I have to say that I voted for this book, the description provided and the commercial success seemed to me that I could be an interesting book to read. I was mistaken.
Continuing with the masterpiece debate I like in every book, I think Freedom is not a masterpiece at all. The one who wrote “a masterpiece of American fiction… Like all great novels, FREEDOM does not just tell an engrossing story. It illuminates, through the steady radiance of its author’s profound moral intelligence, the world we thought we knew” was either drunk or was earning a lot of money just telling that (maybe both). I find this book a very good one for Oprah’s followers: middle class bored people with marital problems that only want to project their lives into others’ problems. I don’t see neither a deep description of today’s American society nor an intense, well written story. Some of the characters are really unnecessary and overall I find this book an accumulation of disgraces, without sense, only chronological in Patty’s life.
Patty is annoying, Walter boring, Katz funny but all are a stereotype. If I have to choose a character I’d rather choose the cerulean warbler: is the best character, is the only one that is really suffering on the main characters’ decisions and the only one that does not have the freedom to decide its own fate.
The book is increasingly tragic (sometimes too tragic, why has Lalitha died? Was it necessary?) but the end of it is really disappointing: it is a happy ending, in which the couple reconciles and everything is allright again (come on! What was the writer thinking about?? I think only commercial success). I think this is the kind of ending that mass, main street, readers want, but betrays the way the book is written, the dramatic evolution of facts that builds the story line of the book.
I have found this book long, boring, "too many pages" as some of you said for Vargas Llosa’s. It tries to be a complex description of a couple difficult life in current society, but in my opinion only gets that done in part, it ends being an addition of characters, clichés and stereotypes that could be summarized in half of the pages (and could be done with a more profound description of the couple and less waffle around it). I think that this book is good for soap opera (culebron) followers, not for anyone with a little bit of interest in literature.
That said I would like to ask for a shorter book next time; good or bad, shorter will be better for all!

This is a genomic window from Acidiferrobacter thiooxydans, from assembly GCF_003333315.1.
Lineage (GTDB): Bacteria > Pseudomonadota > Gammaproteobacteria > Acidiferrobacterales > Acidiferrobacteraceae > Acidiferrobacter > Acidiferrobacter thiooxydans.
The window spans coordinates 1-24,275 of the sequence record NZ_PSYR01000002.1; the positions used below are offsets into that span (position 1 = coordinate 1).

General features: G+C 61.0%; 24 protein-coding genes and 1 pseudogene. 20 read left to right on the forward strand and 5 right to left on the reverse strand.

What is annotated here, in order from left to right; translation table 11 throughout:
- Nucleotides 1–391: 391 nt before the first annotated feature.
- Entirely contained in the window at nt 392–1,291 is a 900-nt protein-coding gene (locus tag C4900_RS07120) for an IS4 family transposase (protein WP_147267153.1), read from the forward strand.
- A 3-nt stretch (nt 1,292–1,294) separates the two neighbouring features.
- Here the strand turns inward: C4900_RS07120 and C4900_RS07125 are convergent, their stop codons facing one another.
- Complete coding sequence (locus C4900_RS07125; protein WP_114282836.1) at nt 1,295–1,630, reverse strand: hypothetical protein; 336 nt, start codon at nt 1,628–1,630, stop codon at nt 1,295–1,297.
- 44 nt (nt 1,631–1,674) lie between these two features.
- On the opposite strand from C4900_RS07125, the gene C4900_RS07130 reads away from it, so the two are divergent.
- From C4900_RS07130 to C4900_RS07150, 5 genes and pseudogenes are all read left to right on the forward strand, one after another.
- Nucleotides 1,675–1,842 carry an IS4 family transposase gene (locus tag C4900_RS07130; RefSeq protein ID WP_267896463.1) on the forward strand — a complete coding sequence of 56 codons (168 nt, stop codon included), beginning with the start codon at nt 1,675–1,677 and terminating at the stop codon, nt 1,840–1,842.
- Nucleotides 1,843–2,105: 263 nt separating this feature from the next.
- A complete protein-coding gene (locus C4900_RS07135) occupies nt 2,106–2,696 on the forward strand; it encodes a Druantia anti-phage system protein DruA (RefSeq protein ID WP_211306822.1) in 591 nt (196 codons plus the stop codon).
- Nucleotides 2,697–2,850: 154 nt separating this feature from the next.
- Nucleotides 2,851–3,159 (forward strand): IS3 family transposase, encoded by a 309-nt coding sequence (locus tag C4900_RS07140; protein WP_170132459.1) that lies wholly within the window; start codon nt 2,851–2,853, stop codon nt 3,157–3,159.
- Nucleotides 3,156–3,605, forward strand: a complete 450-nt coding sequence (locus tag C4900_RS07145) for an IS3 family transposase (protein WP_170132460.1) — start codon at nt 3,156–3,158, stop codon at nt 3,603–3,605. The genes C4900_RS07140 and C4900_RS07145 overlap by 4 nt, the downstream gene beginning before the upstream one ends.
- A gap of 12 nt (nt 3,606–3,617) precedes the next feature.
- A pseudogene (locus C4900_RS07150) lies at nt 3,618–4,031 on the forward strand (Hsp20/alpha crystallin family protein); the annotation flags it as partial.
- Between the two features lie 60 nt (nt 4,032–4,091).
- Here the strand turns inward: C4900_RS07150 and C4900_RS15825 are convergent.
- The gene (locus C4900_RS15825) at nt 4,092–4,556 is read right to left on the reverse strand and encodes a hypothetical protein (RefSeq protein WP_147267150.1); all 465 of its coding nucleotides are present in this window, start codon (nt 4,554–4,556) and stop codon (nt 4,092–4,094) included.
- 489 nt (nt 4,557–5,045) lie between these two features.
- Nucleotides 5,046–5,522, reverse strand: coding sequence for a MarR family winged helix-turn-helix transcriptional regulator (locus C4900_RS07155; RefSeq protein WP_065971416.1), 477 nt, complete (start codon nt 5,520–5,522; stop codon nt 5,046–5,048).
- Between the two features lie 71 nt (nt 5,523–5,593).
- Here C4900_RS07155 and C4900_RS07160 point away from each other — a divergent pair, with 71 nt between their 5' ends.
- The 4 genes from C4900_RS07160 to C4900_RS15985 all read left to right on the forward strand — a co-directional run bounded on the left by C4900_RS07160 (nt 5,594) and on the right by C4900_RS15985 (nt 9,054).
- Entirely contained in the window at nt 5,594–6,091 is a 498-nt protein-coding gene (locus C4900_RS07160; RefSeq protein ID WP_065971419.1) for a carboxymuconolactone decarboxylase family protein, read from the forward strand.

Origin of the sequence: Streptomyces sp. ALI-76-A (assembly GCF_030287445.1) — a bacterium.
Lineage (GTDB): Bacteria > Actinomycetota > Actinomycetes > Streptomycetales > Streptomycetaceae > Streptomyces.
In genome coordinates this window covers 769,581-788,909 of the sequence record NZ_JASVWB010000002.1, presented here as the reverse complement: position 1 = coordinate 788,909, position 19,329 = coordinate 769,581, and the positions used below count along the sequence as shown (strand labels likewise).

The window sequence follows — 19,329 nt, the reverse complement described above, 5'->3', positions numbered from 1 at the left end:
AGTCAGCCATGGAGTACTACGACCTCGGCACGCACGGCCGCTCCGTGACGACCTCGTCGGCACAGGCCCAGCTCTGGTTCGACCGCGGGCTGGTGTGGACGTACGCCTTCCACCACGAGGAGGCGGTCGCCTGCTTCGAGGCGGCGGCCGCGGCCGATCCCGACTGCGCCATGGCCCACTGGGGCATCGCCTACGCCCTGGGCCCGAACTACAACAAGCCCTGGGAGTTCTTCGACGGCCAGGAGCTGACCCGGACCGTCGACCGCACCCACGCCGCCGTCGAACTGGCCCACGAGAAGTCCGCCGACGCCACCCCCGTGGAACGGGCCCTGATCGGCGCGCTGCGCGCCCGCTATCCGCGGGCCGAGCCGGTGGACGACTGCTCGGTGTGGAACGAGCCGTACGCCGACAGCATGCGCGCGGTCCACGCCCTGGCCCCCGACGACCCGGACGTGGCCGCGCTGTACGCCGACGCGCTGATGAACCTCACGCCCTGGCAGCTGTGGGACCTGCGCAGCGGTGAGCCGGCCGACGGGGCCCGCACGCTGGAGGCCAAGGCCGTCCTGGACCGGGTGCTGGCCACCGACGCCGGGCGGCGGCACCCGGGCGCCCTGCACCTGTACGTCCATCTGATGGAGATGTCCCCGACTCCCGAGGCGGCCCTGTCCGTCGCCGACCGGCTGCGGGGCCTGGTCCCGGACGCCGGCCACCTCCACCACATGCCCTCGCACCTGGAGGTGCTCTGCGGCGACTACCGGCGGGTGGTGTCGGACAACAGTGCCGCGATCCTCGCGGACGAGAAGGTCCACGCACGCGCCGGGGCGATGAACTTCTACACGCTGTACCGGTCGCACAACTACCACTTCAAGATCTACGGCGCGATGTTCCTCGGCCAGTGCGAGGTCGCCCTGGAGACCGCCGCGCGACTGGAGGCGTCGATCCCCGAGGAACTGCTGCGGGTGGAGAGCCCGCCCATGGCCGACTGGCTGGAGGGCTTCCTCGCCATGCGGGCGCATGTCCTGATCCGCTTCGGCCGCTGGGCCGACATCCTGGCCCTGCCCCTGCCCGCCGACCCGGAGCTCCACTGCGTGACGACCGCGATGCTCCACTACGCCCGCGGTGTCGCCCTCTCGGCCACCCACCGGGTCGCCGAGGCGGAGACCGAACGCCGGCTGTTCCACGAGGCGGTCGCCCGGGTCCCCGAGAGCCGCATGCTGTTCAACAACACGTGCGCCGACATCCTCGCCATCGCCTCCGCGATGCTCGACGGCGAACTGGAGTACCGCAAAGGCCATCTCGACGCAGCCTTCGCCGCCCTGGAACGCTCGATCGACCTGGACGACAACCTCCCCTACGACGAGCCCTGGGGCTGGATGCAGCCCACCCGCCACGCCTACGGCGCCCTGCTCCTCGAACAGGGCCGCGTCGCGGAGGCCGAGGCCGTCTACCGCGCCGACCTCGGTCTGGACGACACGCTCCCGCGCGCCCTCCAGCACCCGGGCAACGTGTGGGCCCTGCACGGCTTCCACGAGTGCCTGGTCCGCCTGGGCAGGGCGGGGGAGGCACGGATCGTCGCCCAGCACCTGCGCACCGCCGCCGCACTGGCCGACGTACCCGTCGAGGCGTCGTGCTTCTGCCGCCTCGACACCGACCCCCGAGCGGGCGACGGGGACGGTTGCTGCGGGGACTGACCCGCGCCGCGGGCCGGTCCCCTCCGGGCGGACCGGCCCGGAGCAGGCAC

Lo bueno, si breve, dos veces bueno. :)
May 22, 2011
We are getting to the end of the book (at least some of us! ;-) and each page turned seems to bring more unhappiness, more conflict. No character is good or bad, but they all bring their problems with them, their fears, their frustrations, and that is something I really like about the book: characters, though extreme, feel so human.
But however, I want to bring the discussion to the politicals that the narration tells us. What do you think of the way the Cerulean Wabbler Park assures its existance? Does the end, keeping nature only for nature, justify the means (the implications with the mean corporations)?
And second, what do you think of the phrase "Kenny Bartles was clearly one of those daredevil clowns, a bush-league sociopath who would end up in jail or in Congress soon enough"? Isn't it just too real?
May 1, 2011
So we get to know the characters better, Katz with his anti pop culture, Walter within two worlds, Patty married with one but in love with another, Joey and his independence and Connie the dependent. What do you think? Is any of them free?
From my point of view none of them are, and that takes me to the thought that probably, nobody is, there are always circumstances, family, money, careers... so why challenge with the title "Freedom"? What do you think the author is trying to say with it?
What do you think of what is happening in the book? Do you like it? Do you find it realistic? Because I think that Franzen ultimately wants to be realistic, but to me, maybe they are all too extreme and together tied by a fine rope, it just sounds like too much at times.